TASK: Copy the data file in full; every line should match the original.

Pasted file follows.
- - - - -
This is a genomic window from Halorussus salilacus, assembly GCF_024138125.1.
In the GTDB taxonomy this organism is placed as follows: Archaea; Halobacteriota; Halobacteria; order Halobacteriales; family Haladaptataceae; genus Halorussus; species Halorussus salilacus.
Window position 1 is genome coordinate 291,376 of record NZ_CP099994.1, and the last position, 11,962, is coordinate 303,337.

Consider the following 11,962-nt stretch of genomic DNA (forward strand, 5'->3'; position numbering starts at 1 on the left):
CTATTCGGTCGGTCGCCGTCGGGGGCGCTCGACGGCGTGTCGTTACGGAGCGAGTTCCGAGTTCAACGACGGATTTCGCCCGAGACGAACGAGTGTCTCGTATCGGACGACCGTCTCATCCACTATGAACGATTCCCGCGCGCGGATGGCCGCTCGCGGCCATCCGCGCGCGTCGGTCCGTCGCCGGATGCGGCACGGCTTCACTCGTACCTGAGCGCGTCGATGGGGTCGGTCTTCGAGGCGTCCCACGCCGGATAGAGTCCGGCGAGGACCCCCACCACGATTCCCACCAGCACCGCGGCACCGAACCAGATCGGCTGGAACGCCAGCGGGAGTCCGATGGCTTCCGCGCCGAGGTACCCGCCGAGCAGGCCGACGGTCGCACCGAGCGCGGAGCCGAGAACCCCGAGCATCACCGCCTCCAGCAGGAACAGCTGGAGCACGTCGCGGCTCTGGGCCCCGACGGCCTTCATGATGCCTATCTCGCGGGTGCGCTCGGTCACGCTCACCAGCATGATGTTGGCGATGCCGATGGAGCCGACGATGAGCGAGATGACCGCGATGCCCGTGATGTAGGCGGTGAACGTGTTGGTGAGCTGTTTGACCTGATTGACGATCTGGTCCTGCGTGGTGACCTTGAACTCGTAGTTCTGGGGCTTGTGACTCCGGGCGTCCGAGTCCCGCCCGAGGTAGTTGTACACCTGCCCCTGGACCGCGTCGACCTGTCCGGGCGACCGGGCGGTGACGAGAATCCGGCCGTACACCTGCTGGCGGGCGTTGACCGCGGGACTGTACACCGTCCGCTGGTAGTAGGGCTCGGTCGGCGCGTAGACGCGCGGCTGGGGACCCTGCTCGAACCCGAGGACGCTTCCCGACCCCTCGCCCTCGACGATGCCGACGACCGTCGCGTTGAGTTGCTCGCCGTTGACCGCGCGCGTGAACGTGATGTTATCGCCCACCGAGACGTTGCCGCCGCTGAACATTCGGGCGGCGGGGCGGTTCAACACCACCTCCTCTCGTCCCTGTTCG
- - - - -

This is a genomic window from Halorussus salilacus, assembly GCF_024138125.1.
In the GTDB taxonomy this organism is placed as follows: Archaea; Halobacteriota; Halobacteria; order Halobacteriales; family Haladaptataceae; genus Halorussus; species Halorussus salilacus.
Window position 1 is genome coordinate 291,376 of record NZ_CP099994.1, and the last position, 11,962, is coordinate 303,337.

Consider the following 11,962-nt stretch of genomic DNA (forward strand, 5'->3'; position numbering starts at 1 on the left):
CTATTCGGTCGGTCGCCGTCGGGGGCGCTCGACGGCGTGTCGTTACGGAGCGAGTTCCGAGTTCAACGACGGATTTCGCCCGAGACGAACGAGTGTCTCGTATCGGACGACCGTCTCATCCACTATGAACGATTCCCGCGCGCGGATGGCCGCTCGCGGCCATCCGCGCGCGTCGGTCCGTCGCCGGATGCGGCACGGCTTCACTCGTACCTGAGCGCGTCGATGGGGTCGGTCTTCGAGGCGTCCCACGCCGGATAGAGTCCGGCGAGGACCCCCACCACGATTCCCACCAGCACCGCGGCACCGAACCAGATCGGCTGGAACGCCAGCGGGAGTCCGATGGCTTCCGCGCCGAGGTACCCGCCGAGCAGGCCGACGGTCGCACCGAGCGCGGAGCCGAGAACCCCGAGCATCACCGCCTCCAGCAGGAACAGCTGGAGCACGTCGCGGCTCTGGGCCCCGACGGCCTTCATGATGCCTATCTCGCGGGTGCGCTCGGTCACGCTCACCAGCATGATGTTGGCGATGCCGATGGAGCCGACGATGAGCGAGATGACCGCGATGCCCGTGATGTAGGCGGTGAACGTGTTGGTGAGCTGTTTGACCTGATTGACGATCTGGTCCTGCGTGGTGACCTTGAACTCGTAGTTCTGGGGCTTGTGACTCCGGGCGTCCGAGTCCCGCCCGAGGTAGTTGTACACCTGCCCCTGGACCGCGTCGACCTGTCCGGGCGACCGGGCGGTGACGAGAATCCGGCCGTACACCTGCTGGCGGGCGTTGACCGCGGGACTGTACACCGTCCGCTGGTAGTAGGGCTCGGTCGGCGCGTAGACGCGCGGCTGGGGACCCTGCTCGAACCCGAGGACGCTTCCCGACCCCTCGCCCTCGACGATGCCGACGACCGTCGCGTTGAGTTGCTCGCCGTTGACCGCGCGCGTGAACGTGATGTTATCGCCCACCGAGACGTTGCCGCCGCTGAACATTCGGGCGGCGGGGCGGTTCAACACCACCTCCTCTCGTCCCTGTTCG